I had a discussion a couple of weeks ago with a group of friends, where the question “Do you have to be ruthless in business to be successful?” was raised.

Just before writing this article I personally believed that you don’t have to be ruthless at all, but you may have to step over or around some people along the way to achieve your end goal. It just depends on what you do in the process. I also thought about it a little deeper and began to think, well, what does it really mean to be ruthless? And do successful people who have faced the battles and adversities in the business world see this definition in a different light?

Let’s check it out….

The definition of Ruthless is:

ruth·less

ˈro͞oTHləs/

adjective

    1. Having or showing no pity or compassion for others.

Some synonyms of ruthless are “cold-hearted”, “merciless”, “pitiless” or “manipulator”. 

The conversation about ruthlessness and total dominance came from the news about OPay by Opera, launching a new service called OBus.

From owning and operating a mobile and web browser to successfully pivoting to other verticals like food delivery, bike hailing, and consumer payments, Opera is showing no signs of slowing down. The Norway-headquartered company wants to dominate the Nigerian market in all categories, using tech to become the go-to platform for almost everything. And it seems to be doing everything right — gaining massive market adoption; raising millions of dollars in funding and investment; and forcing competitors back to their drawing boards to re-strategise.

The OPay service which is gradually gaining grounds in Nigeria after its official launch in 2018, with agents spread across various states and lots of mouth-watering and juicy offers such as; ₦95 for ₦100 worth of airtime,  zero charges on deposits, immediate bonus to riders joining from rival platforms, etc. Many mobile money agents are also adopting OPay’s service as their choice platform. 

Let’s take a deep dive into the OPay domination.

The rise of ORide

Just when we thought we had seen it all with bike hailing services, ORide by OPay showed up to the scene. This service was launched in May 2019 in Lagos State, Nigeria with a strategy of handing out rides for almost free. The giveaway flat rates were between ₦50 -₦200 for every trip in and around Lagos.


Read Also: ORide(OPay) by Opera — most aggressive market penetration stunt ever pulled in Nigeria 


From the looks of things, this move was just the company’s way of preparing the ground for what it had always sought to achieve: total domination of the Nigerian on-demand transport segment. In the last few weeks, OPay has taken ORide beyond Lagos to launch in Ibadan, while also rolling out platforms for personal loans, food delivery, and tricycle-hailing — all in the space of barely three months. 

OTrike we saw

First, the company came with promises of changing the face of Nigeria’s bike-hailing segment; a promise they seem well on course to delivering upon with ORide. And then they came up with something for commuters who prefer tricycles (a.k.a Keke Napep)  with another product called OTrike which only just launched in parts of southeastern Nigeria, Aba to be specific.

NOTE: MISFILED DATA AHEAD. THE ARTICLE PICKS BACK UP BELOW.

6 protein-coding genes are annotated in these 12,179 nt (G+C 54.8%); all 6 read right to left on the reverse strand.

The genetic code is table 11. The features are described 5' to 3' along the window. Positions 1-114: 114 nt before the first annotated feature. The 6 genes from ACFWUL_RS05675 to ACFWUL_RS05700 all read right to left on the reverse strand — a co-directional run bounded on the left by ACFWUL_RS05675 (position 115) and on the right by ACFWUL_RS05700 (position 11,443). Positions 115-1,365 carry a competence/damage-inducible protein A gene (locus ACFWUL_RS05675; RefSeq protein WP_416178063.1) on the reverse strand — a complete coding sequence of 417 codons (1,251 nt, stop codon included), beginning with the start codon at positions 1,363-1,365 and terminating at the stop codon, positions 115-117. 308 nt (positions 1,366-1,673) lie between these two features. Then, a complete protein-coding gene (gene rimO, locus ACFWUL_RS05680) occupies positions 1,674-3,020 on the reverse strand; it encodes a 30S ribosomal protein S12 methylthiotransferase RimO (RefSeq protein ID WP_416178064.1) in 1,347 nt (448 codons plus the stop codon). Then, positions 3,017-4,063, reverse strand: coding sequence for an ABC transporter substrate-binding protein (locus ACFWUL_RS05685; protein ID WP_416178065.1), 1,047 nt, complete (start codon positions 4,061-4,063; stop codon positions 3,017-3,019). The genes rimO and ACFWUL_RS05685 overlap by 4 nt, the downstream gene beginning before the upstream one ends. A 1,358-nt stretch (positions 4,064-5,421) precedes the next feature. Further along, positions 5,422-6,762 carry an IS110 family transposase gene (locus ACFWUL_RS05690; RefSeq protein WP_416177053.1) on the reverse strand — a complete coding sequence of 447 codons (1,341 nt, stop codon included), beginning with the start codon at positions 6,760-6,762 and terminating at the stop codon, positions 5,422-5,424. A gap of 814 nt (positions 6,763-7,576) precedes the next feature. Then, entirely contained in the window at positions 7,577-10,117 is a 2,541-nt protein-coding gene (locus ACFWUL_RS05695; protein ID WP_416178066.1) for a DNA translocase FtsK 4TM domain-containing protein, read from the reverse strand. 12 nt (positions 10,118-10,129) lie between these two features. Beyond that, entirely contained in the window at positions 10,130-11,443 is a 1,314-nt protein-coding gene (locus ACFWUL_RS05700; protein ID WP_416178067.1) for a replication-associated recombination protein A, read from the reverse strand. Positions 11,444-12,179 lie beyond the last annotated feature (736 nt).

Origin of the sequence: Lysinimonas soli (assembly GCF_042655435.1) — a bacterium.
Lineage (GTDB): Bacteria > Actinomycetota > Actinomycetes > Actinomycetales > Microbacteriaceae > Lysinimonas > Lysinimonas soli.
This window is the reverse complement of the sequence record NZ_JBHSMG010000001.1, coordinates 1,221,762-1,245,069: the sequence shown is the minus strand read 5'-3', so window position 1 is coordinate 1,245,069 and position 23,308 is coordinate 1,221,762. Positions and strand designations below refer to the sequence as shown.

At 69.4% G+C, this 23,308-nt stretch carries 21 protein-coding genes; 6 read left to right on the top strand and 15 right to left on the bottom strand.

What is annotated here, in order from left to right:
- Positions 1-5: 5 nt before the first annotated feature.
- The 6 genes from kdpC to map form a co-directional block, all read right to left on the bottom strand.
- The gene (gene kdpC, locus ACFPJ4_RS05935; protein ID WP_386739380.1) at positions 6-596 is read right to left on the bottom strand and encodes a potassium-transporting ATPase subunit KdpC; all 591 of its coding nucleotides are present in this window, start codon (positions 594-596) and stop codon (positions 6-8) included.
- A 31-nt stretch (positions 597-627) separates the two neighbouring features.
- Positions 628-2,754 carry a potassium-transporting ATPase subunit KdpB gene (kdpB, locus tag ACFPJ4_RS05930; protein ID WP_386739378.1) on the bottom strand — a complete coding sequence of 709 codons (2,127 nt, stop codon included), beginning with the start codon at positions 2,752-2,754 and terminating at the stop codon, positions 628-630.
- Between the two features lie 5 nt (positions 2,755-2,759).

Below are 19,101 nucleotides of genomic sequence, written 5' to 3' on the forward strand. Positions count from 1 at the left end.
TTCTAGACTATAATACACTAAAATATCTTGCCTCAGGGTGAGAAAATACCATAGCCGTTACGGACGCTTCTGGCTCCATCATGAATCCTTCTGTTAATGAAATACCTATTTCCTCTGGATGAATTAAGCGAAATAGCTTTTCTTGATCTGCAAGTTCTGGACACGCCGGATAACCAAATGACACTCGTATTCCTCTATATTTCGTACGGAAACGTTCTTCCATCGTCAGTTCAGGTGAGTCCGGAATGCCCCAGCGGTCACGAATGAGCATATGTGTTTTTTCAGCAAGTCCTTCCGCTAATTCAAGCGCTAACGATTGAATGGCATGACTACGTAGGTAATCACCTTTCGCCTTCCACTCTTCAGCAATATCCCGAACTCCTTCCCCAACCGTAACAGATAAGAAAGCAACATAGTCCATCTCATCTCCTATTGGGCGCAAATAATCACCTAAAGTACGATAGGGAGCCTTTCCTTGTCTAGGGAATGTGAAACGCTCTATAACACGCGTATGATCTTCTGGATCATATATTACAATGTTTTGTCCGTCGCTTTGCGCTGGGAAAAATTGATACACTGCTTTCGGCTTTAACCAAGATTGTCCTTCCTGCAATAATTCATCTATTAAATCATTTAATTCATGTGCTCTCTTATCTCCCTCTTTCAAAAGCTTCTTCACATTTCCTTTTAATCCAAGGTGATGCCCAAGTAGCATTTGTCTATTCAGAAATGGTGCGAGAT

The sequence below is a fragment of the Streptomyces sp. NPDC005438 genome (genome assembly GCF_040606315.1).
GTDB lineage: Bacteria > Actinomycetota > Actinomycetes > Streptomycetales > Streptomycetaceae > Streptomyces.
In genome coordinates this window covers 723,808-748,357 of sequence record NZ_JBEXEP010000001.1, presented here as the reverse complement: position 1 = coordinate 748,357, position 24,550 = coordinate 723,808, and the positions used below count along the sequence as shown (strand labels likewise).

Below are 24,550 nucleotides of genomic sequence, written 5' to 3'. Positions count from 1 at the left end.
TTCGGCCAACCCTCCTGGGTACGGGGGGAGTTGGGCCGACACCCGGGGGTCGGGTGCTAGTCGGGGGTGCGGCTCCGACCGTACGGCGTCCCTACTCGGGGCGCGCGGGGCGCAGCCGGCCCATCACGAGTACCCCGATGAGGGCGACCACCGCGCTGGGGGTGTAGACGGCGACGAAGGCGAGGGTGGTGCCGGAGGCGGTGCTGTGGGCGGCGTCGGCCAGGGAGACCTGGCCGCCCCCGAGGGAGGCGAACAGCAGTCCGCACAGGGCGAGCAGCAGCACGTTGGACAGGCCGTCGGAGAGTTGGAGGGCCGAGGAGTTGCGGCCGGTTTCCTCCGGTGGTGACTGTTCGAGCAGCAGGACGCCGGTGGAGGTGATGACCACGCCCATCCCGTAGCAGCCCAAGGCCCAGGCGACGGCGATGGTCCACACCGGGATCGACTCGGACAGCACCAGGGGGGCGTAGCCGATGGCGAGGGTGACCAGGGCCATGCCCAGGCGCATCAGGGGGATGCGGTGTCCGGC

OBus is here

Just like ORide and OTrike, OBus is a new commuter transit service that operates using branded buses. For the moment, OBus rides will be restricted to intrastate trips within Lagos — the CMS-Ikeja route i. OBus has since been added to the Opay app and rides can be booked with it. Reports reaching us say two buses are being used by OBus for the Beta testing phase.

Three factors make the OBus Service extremely attractive: the comfort it offers, the ease of payment, the platform’s support of cashless payments.

But it wouldn’t be the first company that has tried to pull off something of this nature. Not too long ago, another bike-hailing company in Nigeria, Gokada, had quite literally tested the waters with G.Boat; a boat-hailing platform offering cheap, quick ferries from one end of Lagos to another, though it’s not clear if the service is still functional given that GoKada announced a while back that it was halting its bike-hailing operations for a few weeks so as to put its house in order.

OBus appears to be the silver bullet used in taking a shot at the other ride-hailing platforms that are competitors.

When you say being ruthless in business, OPay is a very thorough example. In fact, there are strong speculations that the company converted some top executives from Gokada to boost its offering and issue a heavy blow on its number one competition. 

While Gokada’s media team issued an official email earlier in August, stating the company’s intention to shut down operations for two weeks and relaunch on the 26th of August, 2019, citing the need to upgrade its service provisions and operations in all areas as the reason for its move.

As promised, Gokada has ushered a set of new bikes to the street of Lagos plus a “revamped set of well-trained customer-centric pilots”, but the company’s comeback would have to take on much more.

The war is on

One thing’s certain though: just like it did with OPay, ORide, and OTrike, Opera will use the low-price strategy to drive OBus to mass adoption. Currently, the company has enough funds in its coffers to lower prices and acquire the team to make quality products.

Obviously, OPay has demonstrated how being ruthless in business might be a significant pre-requisite for business success, not only by karting away Gokada’s employees and riders but with the debut of its other O’ series products across Nigeria.

Do you think being ruthless in business is a strategy that’d make OPay the market leader all its chosen verticals or will the company overstretch its tentacles, overspend budget and still not own the largest market share? 

 Let’s know your thoughts in the comments. 


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